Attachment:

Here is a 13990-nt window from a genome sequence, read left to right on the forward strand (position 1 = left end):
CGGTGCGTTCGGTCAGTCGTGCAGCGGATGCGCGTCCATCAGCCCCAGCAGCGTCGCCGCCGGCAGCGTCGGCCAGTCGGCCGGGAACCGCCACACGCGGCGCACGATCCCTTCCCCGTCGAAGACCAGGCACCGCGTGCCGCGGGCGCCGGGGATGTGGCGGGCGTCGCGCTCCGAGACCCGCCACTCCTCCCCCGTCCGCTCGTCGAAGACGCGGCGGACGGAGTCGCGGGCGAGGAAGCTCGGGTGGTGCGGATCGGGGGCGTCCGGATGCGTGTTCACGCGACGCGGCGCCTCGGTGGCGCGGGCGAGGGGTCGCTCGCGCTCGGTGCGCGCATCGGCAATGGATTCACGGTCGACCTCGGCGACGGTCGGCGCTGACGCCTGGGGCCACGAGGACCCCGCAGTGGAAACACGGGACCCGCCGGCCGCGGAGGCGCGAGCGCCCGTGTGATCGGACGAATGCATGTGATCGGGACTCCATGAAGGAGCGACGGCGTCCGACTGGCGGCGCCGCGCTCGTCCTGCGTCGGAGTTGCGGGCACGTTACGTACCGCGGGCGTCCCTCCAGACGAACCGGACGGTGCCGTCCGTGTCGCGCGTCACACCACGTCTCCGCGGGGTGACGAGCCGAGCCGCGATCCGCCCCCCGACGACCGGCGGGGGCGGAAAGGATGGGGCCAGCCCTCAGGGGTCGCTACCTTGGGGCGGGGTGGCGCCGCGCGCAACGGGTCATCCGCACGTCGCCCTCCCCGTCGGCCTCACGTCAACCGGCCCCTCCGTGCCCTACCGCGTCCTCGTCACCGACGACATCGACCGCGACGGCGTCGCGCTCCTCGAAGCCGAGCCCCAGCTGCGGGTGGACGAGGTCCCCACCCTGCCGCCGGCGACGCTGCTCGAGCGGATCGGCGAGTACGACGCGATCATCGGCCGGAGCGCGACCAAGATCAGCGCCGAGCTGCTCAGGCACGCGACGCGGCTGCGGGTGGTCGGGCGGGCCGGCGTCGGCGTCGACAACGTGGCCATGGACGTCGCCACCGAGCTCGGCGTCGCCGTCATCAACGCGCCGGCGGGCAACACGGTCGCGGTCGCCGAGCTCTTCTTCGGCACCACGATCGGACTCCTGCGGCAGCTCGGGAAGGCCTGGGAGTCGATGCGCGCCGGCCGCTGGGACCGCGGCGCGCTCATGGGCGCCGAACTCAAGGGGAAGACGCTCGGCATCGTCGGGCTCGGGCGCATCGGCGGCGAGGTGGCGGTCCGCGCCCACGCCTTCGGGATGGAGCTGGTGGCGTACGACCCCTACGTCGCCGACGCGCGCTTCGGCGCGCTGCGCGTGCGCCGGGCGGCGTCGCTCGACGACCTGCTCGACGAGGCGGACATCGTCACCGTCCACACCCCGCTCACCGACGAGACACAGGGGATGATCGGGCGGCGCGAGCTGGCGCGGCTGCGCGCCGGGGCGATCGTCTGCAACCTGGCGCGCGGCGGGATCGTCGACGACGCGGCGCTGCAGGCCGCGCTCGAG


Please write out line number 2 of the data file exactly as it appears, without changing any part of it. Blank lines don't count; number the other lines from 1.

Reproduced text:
CGGTGCGTTCGGTCAGTCGTGCAGCGGATGCGCGTCCATCAGCCCCAGCAGCGTCGCCGCCGGCAGCGTCGGCCAGTCGGCCGGGAACCGCCACACGCGGCGCACGATCCCTTCCCCGTCGAAGACCAGGCACCGCGTGCCGCGGGCGCCGGGGATGTGGCGGGCGTCGCGCTCCGAGACCCGCCACTCCTCCCCCGTCCGCTCGTCGAAGACGCGGCGGACGGAGTCGCGGGCGAGGAAGCTCGGGTGGTGCGGATCGGGGGCGTCCGGATGCGTGTTCACGCGACGCGGCGCCTCGGTGGCGCGGGCGAGGGGTCGCTCGCGCTCGGTGCGCGCATCGGCAATGGATTCACGGTCGACCTCGGCGACGGTCGGCGCTGACGCCTGGGGCCACGAGGACCCCGCAGTGGAAACACGGGACCCGCCGGCCGCGGAGGCGCGAGCGCCCGTGTGATCGGACGAATGCATGTGATCGGGACTCCATGAAGGAGCGACGGCGTCCGACTGGCGGCGCCGCGCTCGTCCTGCGTCGGAGTTGCGGGCACGTTACGTACCGCGGGCGTCCCTCCAGACGAACCGGACGGTGCCGTCCGTGTCGCGCGTCACACCACGTCTCCGCGGGGTGACGAGCCGAGCCGCGATCCGCCCCCCGACGACCGGCGGGGGCGGAAAGGATGGGGCCAGCCCTCAGGGGTCGCTACCTTGGGGCGGGGTGGCGCCGCGCGCAACGGGTCATCCGCACGTCGCCCTCCCCGTCGGCCTCACGTCAACCGGCCCCTCCGTGCCCTACCGCGTCCTCGTCACCGACGACATCGACCGCGACGGCGTCGCGCTCCTCGAAGCCGAGCCCCAGCTGCGGGTGGACGAGGTCCCCACCCTGCCGCCGGCGACGCTGCTCGAGCGGATCGGCGAGTACGACGCGATCATCGGCCGGAGCGCGACCAAGATCAGCGCCGAGCTGCTCAGGCACGCGACGCGGCTGCGGGTGGTCGGGCGGGCCGGCGTCGGCGTCGACAACGTGGCCATGGACGTCGCCACCGAGCTCGGCGTCGCCGTCATCAACGCGCCGGCGGGCAACACGGTCGCGGTCGCCGAGCTCTTCTTCGGCACCACGATCGGACTCCTGCGGCAGCTCGGGAAGGCCTGGGAGTCGATGCGCGCCGGCCGCTGGGACCGCGGCGCGCTCATGGGCGCCGAACTCAAGGGGAAGACGCTCGGCATCGTCGGGCTCGGGCGCATCGGCGGCGAGGTGGCGGTCCGCGCCCACGCCTTCGGGATGGAGCTGGTGGCGTACGACCCCTACGTCGCCGACGCGCGCTTCGGCGCGCTGCGCGTGCGCCGGGCGGCGTCGCTCGACGACCTGCTCGACGAGGCGGACATCGTCACCGTCCACACCCCGCTCACCGACGAGACACAGGGGATGATCGGGCGGCGCGAGCTGGCGCGGCTGCGCGCCGGGGCGATCGTCTGCAACCTGGCGCGCGGCGGGATCGTCGACGACGCGGCGCTGCAGGCCGCGCTCGAG